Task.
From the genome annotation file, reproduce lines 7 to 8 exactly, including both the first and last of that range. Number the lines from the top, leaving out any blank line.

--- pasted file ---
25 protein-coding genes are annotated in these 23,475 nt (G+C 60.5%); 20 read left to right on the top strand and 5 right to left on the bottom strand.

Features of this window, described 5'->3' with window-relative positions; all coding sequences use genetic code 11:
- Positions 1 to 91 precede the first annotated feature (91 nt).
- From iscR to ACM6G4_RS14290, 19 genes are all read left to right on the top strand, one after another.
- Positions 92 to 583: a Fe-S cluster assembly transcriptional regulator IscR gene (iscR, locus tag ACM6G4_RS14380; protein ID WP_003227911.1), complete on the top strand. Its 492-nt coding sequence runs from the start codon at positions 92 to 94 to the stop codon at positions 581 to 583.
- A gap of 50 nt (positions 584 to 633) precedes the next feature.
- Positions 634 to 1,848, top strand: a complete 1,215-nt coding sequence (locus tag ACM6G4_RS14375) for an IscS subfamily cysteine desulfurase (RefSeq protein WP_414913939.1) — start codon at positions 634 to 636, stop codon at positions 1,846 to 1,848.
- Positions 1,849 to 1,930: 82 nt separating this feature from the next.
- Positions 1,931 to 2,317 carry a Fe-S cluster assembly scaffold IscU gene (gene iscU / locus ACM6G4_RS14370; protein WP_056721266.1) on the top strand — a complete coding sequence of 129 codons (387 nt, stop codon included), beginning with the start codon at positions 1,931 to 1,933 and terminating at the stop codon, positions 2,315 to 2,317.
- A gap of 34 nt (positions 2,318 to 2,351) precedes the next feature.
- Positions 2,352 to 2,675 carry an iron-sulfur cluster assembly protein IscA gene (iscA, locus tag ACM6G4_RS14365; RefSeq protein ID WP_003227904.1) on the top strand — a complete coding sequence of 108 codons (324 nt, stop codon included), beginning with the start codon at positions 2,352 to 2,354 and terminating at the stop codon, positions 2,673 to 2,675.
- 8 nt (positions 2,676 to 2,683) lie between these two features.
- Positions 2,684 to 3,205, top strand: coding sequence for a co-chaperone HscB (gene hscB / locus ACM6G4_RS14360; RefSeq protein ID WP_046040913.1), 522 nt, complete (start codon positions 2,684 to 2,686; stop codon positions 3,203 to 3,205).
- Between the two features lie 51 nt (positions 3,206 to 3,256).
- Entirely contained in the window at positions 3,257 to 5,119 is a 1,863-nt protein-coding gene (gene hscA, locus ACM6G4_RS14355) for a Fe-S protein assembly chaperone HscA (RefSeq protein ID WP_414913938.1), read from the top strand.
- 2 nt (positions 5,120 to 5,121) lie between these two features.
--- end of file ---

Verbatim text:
- Positions 634 to 1,848, top strand: a complete 1,215-nt coding sequence (locus tag ACM6G4_RS14375) for an IscS subfamily cysteine desulfurase (RefSeq protein WP_414913939.1) — start codon at positions 634 to 636, stop codon at positions 1,846 to 1,848.
- Positions 1,849 to 1,930: 82 nt separating this feature from the next.